Nice fir! PVA or Hyde glue. HMMM. to build the tools. Great choice. I’m glad to see Murphy has left your building. Go be a good teacher, You have done so with us.

Knock their socks off! LOL!

-- Cau Haus Designs, Thomas J. Tieffenbacher

View Don2Laughs's profile


82 posts in 4040 days

#5 posted 07-18-2015 03:31 AM

I admire you very much for this….and I bet Patrick is thrilled to hear your enthusiasm for sharing what you’ve learned.

good luck,

-- Don in Mountain City. Texas

View waho6o9's profile


8812 posts in 3183 days

#6 posted 07-18-2015 04:16 AM

You’re awesome Paul and the students will appreciate it!

Looking forward to the rest of the build.

View Boxguy's profile


2864 posts in 2874 days

#7 posted 07-18-2015 04:27 AM

Paul, this may not help, but I have found that this method works for me when I am teaching others to build boxes. It was part of a post I did. With multiple tools, this method of teaching should scale up to 3 or 4 students.

This was the first box Thomas made. When I give boxing lessons, I make a box and the learner makes a box. As I make my box and take it through each of the nearly 100 steps of construction, the learner goes through the same steps on his box right behind me. As you can see from the picture above Thomas did careful work. His corner splines are fit snugly and the top is jointed seamlessly. The art work was done first and we taped over that to protect it as we went through the various construction steps. When we were ready for the final sanding and finishing steps he took the tape off.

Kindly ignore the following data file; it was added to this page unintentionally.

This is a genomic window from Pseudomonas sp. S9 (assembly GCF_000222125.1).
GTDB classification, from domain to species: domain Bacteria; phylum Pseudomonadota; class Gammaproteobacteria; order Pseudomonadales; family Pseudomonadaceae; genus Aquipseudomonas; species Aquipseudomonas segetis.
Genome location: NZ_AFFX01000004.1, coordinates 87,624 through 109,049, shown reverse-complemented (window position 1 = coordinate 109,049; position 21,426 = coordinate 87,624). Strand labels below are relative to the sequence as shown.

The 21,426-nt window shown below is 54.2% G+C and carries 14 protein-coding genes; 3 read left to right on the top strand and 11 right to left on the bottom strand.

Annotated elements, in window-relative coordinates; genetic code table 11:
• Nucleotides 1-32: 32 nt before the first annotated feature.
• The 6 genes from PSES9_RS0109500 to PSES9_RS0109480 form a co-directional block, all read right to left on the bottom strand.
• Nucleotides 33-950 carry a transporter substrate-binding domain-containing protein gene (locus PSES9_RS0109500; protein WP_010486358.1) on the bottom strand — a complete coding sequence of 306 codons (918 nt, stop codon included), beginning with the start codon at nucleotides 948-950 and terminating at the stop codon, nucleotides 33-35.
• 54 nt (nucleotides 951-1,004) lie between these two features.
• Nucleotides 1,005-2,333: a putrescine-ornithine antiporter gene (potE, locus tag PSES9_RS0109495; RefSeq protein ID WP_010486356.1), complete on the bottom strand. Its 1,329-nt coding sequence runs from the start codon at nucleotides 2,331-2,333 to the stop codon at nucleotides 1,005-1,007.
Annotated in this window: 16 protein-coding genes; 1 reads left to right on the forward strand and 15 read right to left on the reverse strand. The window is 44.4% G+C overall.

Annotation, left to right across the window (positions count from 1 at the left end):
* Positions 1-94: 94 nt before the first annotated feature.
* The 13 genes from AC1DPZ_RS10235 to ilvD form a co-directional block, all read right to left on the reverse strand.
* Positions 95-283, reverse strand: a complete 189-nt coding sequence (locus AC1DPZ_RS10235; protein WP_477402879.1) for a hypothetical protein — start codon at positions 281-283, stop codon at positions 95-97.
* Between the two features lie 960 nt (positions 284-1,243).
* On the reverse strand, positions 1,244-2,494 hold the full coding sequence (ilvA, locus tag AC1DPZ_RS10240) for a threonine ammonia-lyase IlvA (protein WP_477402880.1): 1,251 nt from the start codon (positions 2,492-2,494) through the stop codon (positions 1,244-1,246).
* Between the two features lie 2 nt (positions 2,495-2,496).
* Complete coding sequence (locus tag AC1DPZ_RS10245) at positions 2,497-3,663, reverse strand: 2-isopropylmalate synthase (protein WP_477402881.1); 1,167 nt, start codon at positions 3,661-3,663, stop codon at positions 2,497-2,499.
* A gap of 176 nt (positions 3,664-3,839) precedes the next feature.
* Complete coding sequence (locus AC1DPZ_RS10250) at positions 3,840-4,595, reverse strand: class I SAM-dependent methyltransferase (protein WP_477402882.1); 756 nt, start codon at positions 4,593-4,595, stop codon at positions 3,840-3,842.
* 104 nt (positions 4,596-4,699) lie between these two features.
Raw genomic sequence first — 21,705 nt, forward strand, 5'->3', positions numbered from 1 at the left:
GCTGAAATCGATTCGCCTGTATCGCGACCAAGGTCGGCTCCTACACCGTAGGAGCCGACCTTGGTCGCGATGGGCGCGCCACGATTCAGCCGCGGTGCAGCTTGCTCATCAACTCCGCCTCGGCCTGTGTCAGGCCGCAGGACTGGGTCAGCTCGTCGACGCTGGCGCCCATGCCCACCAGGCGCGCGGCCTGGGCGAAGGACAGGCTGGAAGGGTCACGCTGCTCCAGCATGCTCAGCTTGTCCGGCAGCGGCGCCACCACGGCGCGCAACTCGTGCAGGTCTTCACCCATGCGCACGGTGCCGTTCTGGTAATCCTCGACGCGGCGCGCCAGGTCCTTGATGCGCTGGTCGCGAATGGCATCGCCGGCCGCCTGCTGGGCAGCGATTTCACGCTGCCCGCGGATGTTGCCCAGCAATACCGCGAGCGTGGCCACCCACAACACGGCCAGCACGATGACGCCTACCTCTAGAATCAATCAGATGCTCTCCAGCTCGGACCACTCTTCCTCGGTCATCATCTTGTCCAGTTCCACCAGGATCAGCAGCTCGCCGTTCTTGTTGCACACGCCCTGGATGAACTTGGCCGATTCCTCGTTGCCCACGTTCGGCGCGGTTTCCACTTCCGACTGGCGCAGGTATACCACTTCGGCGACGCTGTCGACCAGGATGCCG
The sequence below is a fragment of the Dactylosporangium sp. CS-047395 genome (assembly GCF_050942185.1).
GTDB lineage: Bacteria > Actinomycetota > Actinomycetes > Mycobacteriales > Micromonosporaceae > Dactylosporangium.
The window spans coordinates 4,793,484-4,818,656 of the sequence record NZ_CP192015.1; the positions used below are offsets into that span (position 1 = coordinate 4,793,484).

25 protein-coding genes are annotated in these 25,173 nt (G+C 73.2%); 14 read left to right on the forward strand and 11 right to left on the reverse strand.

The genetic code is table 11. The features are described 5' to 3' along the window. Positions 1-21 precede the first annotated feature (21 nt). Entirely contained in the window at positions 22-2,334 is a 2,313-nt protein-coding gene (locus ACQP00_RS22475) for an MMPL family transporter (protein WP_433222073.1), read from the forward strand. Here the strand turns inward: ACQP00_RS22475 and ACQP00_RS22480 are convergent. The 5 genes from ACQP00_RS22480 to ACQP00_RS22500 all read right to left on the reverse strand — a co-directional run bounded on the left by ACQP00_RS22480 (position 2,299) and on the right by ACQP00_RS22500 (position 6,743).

Focus: I enjoy teaching others to make boxes. I do the construction step and explain what I am doing, and the student follows behind and does that same step on his box. Using this “I make a box, you make a box” teaching technique has several advantages. The main one is that the student actually makes his box rather than just watching me make his box. Another advantage is that when we finish we each have a box to show for the process. I have a box I can sell and the student has a box he can use. I recommend this teaching method as a way you in Lumberland could teach woodworking to others. Thomas is at ease around tools and is a careful craftsman, so his resulting box is a great job.